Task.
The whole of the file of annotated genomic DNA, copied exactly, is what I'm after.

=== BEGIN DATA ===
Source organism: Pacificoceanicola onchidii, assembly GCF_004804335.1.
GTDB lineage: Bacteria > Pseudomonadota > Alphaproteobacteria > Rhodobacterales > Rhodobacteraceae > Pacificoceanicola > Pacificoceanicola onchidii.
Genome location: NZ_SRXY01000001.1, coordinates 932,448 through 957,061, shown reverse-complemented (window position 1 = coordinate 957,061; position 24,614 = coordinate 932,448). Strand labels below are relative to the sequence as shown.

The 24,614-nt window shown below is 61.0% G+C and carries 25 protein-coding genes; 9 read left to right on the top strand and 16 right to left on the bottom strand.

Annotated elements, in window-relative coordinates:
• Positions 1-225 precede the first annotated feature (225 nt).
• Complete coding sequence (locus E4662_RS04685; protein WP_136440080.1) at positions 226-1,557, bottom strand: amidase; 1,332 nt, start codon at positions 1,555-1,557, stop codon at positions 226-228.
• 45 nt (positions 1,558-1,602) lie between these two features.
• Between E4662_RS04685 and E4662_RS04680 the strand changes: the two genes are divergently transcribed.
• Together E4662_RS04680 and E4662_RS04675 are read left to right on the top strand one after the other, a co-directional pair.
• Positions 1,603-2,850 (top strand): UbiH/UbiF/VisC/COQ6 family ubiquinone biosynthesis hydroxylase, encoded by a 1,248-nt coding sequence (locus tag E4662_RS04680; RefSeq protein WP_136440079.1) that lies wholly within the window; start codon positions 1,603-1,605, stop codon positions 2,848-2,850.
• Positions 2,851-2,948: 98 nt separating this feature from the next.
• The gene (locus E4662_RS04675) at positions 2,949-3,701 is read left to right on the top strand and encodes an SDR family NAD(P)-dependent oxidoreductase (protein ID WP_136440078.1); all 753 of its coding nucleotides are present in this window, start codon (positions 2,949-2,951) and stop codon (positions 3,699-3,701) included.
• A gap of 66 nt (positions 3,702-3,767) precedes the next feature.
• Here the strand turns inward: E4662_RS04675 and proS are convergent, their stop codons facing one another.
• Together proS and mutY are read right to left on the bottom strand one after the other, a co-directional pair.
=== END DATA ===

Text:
Source organism: Pacificoceanicola onchidii, assembly GCF_004804335.1.
GTDB lineage: Bacteria > Pseudomonadota > Alphaproteobacteria > Rhodobacterales > Rhodobacteraceae > Pacificoceanicola > Pacificoceanicola onchidii.
Genome location: NZ_SRXY01000001.1, coordinates 932,448 through 957,061, shown reverse-complemented (window position 1 = coordinate 957,061; position 24,614 = coordinate 932,448). Strand labels below are relative to the sequence as shown.

The 24,614-nt window shown below is 61.0% G+C and carries 25 protein-coding genes; 9 read left to right on the top strand and 16 right to left on the bottom strand.

Annotated elements, in window-relative coordinates:
• Positions 1-225 precede the first annotated feature (225 nt).
• Complete coding sequence (locus E4662_RS04685; protein WP_136440080.1) at positions 226-1,557, bottom strand: amidase; 1,332 nt, start codon at positions 1,555-1,557, stop codon at positions 226-228.
• 45 nt (positions 1,558-1,602) lie between these two features.
• Between E4662_RS04685 and E4662_RS04680 the strand changes: the two genes are divergently transcribed.
• Together E4662_RS04680 and E4662_RS04675 are read left to right on the top strand one after the other, a co-directional pair.
• Positions 1,603-2,850 (top strand): UbiH/UbiF/VisC/COQ6 family ubiquinone biosynthesis hydroxylase, encoded by a 1,248-nt coding sequence (locus tag E4662_RS04680; RefSeq protein WP_136440079.1) that lies wholly within the window; start codon positions 1,603-1,605, stop codon positions 2,848-2,850.
• Positions 2,851-2,948: 98 nt separating this feature from the next.
• The gene (locus E4662_RS04675) at positions 2,949-3,701 is read left to right on the top strand and encodes an SDR family NAD(P)-dependent oxidoreductase (protein ID WP_136440078.1); all 753 of its coding nucleotides are present in this window, start codon (positions 2,949-2,951) and stop codon (positions 3,699-3,701) included.
• A gap of 66 nt (positions 3,702-3,767) precedes the next feature.
• Here the strand turns inward: E4662_RS04675 and proS are convergent, their stop codons facing one another.
• Together proS and mutY are read right to left on the bottom strand one after the other, a co-directional pair.